It was widely held that the overall favorite within the Hollywood Foreign Press Assn. this year was Martin McDonagh’s “Three Billboards Outside Ebbing, Missouri.” It makes sense for a movie about America, told from an outside perspective, perhaps tone deaf in some areas but certainly biting in others. Some in the group felt it should not have been in the drama category, given its scathing black humor, but that wasn’t enough to derail its potential in the end. The organization showered McDonagh’s film with four awards Sunday night, including best picture, drama.
Cue a hundred “what does it mean for the Oscars?” headlines…
It means precious little. To reiterate the usual point, this is a group of 80 or so foreign journalists, a far cry from an 8,000-strong group of industry professionals. What the HFPA does provide, however, is an opportunity in the thick of Oscar voting, a ceremony beamed into living rooms worldwide as Academy members sit with ballots in hand. So with that in mind, “Three Billboards” and this year’s best picture, comedy or musical, winner, “Lady Bird,” get to capitalize on the exposure.
But the tenor of the evening wasn’t at all one about what all of this portends in the Oscar (or Emmy) race. It was about an industry on the verge of a shift, and a rally cry that time is up.
Salma Hayek’s “Three Billboards” introduction crescendoed with that very refrain, from the stage and from the audience; Allison Janney pivoted “I, Tonya” to a larger idea about examining class; Gary Oldman remarked about how “Darkest Hour” reminds of the power of words to change a world that needs changing; Natalie Portman dragged the HFPA for not nominating a female director, as did Barbra Streisand in her own way. It was an issue-driven evening, with the awards themselves feeling (perhaps rightly) like a side spectacle, interstitials in a program dominated by activism.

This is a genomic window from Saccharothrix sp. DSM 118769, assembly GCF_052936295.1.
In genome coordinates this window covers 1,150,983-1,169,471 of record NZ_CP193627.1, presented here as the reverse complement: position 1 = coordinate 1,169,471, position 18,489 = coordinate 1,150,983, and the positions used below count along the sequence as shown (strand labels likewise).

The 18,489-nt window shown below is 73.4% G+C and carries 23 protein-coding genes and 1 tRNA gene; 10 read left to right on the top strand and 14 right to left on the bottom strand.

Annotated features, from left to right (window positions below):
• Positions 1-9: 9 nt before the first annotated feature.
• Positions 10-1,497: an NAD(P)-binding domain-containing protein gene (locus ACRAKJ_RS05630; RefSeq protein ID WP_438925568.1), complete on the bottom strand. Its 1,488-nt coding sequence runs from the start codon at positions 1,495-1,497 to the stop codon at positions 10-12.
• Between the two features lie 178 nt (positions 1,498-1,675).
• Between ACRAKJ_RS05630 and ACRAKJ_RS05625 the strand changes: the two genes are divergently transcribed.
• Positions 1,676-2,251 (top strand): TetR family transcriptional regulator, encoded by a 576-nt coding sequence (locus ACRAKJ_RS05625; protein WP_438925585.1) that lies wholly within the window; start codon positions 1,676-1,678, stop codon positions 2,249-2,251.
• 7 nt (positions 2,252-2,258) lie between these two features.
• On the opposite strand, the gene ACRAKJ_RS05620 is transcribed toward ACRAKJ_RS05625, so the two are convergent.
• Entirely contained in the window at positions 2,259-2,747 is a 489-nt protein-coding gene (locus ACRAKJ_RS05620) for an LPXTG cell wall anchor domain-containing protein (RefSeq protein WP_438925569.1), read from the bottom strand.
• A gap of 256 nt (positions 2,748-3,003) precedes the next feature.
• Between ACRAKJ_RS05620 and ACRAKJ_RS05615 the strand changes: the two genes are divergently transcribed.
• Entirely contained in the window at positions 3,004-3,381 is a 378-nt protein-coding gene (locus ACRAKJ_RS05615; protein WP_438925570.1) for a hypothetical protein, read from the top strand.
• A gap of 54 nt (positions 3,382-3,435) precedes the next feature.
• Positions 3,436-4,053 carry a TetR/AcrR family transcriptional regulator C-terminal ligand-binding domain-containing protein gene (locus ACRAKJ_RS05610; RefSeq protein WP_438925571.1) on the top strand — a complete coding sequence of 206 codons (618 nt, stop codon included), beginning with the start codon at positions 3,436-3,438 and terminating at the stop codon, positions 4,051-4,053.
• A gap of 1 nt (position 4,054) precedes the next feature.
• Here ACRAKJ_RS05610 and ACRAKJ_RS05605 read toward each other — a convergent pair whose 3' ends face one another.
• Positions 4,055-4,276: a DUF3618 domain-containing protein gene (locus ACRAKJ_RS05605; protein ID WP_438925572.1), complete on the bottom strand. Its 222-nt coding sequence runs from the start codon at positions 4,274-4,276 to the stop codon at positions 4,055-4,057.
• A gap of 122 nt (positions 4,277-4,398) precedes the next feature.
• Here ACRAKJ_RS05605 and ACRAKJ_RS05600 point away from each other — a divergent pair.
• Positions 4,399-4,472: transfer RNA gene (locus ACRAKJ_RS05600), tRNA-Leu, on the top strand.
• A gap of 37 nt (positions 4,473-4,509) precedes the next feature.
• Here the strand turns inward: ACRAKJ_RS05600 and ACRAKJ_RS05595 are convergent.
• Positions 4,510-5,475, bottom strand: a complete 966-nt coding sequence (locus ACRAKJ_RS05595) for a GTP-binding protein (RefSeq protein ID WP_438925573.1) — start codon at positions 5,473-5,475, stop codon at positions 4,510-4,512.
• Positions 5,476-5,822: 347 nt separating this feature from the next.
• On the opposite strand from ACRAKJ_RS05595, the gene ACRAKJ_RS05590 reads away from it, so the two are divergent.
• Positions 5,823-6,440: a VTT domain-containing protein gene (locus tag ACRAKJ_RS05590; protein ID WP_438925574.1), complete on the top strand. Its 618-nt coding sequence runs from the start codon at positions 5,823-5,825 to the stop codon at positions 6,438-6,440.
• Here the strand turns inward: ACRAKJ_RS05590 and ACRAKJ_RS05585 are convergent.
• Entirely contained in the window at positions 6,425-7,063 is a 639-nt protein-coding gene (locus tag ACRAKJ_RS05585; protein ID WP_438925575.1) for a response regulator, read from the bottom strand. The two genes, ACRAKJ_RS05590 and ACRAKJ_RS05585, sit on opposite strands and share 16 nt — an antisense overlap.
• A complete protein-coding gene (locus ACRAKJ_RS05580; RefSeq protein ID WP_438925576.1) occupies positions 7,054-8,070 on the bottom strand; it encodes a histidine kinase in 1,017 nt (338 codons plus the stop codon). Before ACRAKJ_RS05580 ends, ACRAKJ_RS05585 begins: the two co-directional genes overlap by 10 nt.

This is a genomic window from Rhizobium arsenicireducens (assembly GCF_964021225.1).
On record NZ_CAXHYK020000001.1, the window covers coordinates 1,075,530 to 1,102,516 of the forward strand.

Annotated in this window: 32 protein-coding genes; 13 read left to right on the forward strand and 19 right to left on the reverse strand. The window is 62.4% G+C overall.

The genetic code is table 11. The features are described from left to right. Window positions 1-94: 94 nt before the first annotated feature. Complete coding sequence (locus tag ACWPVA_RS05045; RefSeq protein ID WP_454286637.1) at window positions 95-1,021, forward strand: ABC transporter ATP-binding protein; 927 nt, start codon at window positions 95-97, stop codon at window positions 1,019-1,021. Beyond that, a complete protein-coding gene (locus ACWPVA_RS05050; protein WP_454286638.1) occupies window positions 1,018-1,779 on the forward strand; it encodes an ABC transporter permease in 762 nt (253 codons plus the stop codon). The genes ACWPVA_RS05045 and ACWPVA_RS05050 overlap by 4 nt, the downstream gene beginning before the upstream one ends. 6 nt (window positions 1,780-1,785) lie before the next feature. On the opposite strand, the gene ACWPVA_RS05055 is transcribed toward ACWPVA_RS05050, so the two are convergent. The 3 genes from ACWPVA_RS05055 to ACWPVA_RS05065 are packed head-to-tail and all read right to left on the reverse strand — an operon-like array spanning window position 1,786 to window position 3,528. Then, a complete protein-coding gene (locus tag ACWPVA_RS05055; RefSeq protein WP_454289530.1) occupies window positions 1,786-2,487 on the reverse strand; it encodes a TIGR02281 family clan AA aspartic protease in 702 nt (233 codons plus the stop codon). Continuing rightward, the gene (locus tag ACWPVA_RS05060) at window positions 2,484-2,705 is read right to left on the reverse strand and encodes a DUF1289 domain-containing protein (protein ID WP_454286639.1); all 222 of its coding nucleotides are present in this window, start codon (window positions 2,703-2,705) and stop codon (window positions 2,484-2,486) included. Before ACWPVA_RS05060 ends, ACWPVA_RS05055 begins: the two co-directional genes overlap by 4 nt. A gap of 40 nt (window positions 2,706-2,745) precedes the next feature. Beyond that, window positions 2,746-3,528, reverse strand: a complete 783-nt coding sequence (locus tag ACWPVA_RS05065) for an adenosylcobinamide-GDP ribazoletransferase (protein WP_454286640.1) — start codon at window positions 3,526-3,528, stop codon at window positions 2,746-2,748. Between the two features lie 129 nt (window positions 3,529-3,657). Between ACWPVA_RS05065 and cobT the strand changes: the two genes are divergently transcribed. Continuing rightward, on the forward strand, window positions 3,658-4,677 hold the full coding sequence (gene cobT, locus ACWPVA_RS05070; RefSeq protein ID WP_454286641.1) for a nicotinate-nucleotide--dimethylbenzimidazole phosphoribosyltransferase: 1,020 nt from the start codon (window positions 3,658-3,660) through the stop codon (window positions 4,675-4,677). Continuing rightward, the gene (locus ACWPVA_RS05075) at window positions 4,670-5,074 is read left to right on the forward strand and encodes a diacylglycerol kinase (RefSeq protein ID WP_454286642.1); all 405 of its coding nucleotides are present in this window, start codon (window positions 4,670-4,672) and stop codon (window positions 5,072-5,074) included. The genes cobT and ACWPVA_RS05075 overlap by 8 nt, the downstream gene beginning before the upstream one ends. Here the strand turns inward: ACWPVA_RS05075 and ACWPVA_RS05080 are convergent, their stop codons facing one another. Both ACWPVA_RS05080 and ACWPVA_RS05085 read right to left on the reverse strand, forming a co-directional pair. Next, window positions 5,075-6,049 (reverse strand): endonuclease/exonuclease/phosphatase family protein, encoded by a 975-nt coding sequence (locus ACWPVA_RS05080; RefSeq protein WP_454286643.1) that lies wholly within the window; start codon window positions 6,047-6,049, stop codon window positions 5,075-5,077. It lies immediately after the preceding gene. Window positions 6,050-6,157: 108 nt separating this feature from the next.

It was also an evening punctuated by an Oprah Winfrey speech, in accepting the HFPA’s Cecil B. DeMille Award, that thundered like some star-making keynote…except she was already the biggest star in the room.
But let’s look at those winners. “Three Billboards” is a story about “compassion,” Sam Rockwell said in accepting the supporting actor prize; it’s a movie, taken to task in some quarters for a perceived ham-fisted handling of race relations, that ends on a definitive note of reconciliation. “The Shape of Water,” as director Guillermo del Toro laid out again on a recent episode of Variety‘s “Playback” podcast, is a story about “the other” and the power of empathy. “I, Tonya” is indeed about class, but as well, the devolution of broadcast media into bloodsport. The zeitgeist was in the air with these nominees, so it was bound to be in the air at the Beverly Hills Hilton — not unlike last year, when Meryl Streep stirred our Commander-in-Chief to lash out on Twitter.
There wasn’t much surprising about the business at hand. “The Greatest Showman” securing the original song prize for “La La Land” songwriters Benj Pasek and Justin Paul was a bit unexpected, but certainly not for the only best picture nominee in the category. There was a moderate spreading of wealth, unlike last year when “La La Land” swept so loudly that the “Moonlight” best picture, drama, win felt like an afterthought (oops). Nevertheless, a few movies were ignored entirely: “Call Me by Your Name,” “Dunkirk,” “Get Out,” “The Post” — all bridesmaids, with no momentum to be had.
A certain standard may have been set, however. How will the intense show of activism on the red carpet and at this ceremony snowball in the coming weeks? Will the Oscars become another battlefield for the cause? How much pressure might the Academy’s directors branch feel to nominate a Gerwig or a Dee Rees after those Portman and Streisand barbs?
You see, the Golden Globes can impact the awards race in ways far beyond who won and “what that means for the Oscars.” It’s a soapbox, an audition, a trial run, all in one.